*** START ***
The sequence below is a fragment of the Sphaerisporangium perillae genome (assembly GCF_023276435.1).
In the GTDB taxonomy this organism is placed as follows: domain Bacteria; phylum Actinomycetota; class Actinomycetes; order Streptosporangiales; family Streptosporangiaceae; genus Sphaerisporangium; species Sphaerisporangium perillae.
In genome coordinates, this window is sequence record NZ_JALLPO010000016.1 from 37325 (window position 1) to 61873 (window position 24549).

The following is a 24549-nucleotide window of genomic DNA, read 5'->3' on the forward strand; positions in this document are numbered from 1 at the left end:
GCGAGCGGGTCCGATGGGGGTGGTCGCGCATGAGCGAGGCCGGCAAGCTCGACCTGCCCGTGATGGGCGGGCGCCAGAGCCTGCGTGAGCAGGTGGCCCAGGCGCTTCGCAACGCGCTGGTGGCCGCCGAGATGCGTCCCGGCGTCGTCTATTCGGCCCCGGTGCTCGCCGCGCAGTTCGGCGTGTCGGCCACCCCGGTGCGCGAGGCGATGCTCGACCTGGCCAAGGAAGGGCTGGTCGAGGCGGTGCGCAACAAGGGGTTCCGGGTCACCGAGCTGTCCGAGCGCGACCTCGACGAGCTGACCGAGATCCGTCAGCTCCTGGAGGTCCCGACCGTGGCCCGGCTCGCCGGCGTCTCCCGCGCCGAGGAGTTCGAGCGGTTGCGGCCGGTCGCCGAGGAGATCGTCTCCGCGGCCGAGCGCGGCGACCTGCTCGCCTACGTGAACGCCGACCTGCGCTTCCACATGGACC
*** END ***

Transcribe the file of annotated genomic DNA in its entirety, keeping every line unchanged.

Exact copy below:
The sequence below is a fragment of the Sphaerisporangium perillae genome (assembly GCF_023276435.1).
In the GTDB taxonomy this organism is placed as follows: domain Bacteria; phylum Actinomycetota; class Actinomycetes; order Streptosporangiales; family Streptosporangiaceae; genus Sphaerisporangium; species Sphaerisporangium perillae.
In genome coordinates, this window is sequence record NZ_JALLPO010000016.1 from 37325 (window position 1) to 61873 (window position 24549).

The following is a 24549-nucleotide window of genomic DNA, read 5'->3' on the forward strand; positions in this document are numbered from 1 at the left end:
GCGAGCGGGTCCGATGGGGGTGGTCGCGCATGAGCGAGGCCGGCAAGCTCGACCTGCCCGTGATGGGCGGGCGCCAGAGCCTGCGTGAGCAGGTGGCCCAGGCGCTTCGCAACGCGCTGGTGGCCGCCGAGATGCGTCCCGGCGTCGTCTATTCGGCCCCGGTGCTCGCCGCGCAGTTCGGCGTGTCGGCCACCCCGGTGCGCGAGGCGATGCTCGACCTGGCCAAGGAAGGGCTGGTCGAGGCGGTGCGCAACAAGGGGTTCCGGGTCACCGAGCTGTCCGAGCGCGACCTCGACGAGCTGACCGAGATCCGTCAGCTCCTGGAGGTCCCGACCGTGGCCCGGCTCGCCGGCGTCTCCCGCGCCGAGGAGTTCGAGCGGTTGCGGCCGGTCGCCGAGGAGATCGTCTCCGCGGCCGAGCGCGGCGACCTGCTCGCCTACGTGAACGCCGACCTGCGCTTCCACATGGACC